I feel kind of funny, because of having accepted that 2000 has not really been the beginning of the 21st century, nor the end of the 20th, so it's like leaving a buffer zone now.
Thomas Armagost (silly) Mon 1 Jan 01 00:15
John Payne (satyr) Mon 1 Jan 01 10:16
Welcome to the third millennium, CE.
dog (bud) Mon 1 Jan 01 17:26
Sympathy for the bashed window light <levant>, but you may have rid yourself of bad moves for the next millenium. There's a positive for you.
honoria (honoria-opera) Mon 1 Jan 01 18:58
My new millenium resolutions involve finding more balance in my own life and hoping that it will radiate out to my friends and co-workers, and random acquaintances. Happy New Millennium everybody.
Jon Lebkowsky (jonl) Mon 1 Jan 01 19:16
Great one, Honoria! I'm wondering whether the human race is going to get serious about space exploration. I understand there's a plan to build a "string" into space, a kind of tube or tunnel constructed so that you could drive a car to the space station, even the moon! I'm blanking on the title of the Arthur C. Clarke book that foresaw this... but it would be a cool development, though not in my lifetime, I suppose. I'd like to see a resolution by the human race to deal with global warming before it deals with us, and to build some kind of defense against stray asteriods.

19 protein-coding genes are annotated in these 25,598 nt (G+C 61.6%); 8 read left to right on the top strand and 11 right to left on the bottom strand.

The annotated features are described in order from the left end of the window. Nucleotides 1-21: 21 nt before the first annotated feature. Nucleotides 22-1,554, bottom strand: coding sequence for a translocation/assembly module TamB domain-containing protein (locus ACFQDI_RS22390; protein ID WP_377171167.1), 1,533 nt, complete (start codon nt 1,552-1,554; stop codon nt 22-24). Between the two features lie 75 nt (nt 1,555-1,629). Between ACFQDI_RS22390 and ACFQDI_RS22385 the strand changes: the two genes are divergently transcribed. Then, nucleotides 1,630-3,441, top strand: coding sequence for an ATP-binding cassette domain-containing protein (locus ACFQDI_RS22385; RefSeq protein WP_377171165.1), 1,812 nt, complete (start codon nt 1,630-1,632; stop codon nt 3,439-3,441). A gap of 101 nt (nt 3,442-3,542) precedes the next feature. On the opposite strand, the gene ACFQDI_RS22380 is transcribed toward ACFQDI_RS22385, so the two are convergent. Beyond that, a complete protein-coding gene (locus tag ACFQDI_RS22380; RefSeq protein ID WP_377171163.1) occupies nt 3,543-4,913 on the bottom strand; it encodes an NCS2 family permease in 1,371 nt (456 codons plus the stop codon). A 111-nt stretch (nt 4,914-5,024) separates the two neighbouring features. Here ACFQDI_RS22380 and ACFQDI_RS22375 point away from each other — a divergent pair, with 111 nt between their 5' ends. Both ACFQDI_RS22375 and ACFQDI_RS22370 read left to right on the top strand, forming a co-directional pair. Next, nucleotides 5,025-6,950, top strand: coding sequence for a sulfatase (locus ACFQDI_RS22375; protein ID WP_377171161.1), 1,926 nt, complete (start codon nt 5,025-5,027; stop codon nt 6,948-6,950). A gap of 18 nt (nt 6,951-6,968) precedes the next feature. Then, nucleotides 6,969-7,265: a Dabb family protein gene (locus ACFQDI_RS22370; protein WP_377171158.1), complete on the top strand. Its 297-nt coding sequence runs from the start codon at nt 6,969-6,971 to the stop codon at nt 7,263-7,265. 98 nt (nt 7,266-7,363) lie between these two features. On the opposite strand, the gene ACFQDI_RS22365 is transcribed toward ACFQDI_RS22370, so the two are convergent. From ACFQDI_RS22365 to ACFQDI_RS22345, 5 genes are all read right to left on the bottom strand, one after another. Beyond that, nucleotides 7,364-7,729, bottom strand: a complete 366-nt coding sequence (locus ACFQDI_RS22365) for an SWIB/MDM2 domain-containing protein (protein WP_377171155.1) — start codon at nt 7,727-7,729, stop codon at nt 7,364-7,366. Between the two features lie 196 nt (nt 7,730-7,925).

Katherine O'Brien (feste) Tue 2 Jan 01 01:20
>I'd like to see a resolution by the human race to deal with global >warming before it deals with us so would I jonl! The weather has been so awful awful here; and the predicted effects on Italia - floods in the north and a desert in the south - are due to our own stupidy in messing with the planet. Planet's revenge.
Ozone & Diesel Fuel (ssol) Tue 2 Jan 01 08:37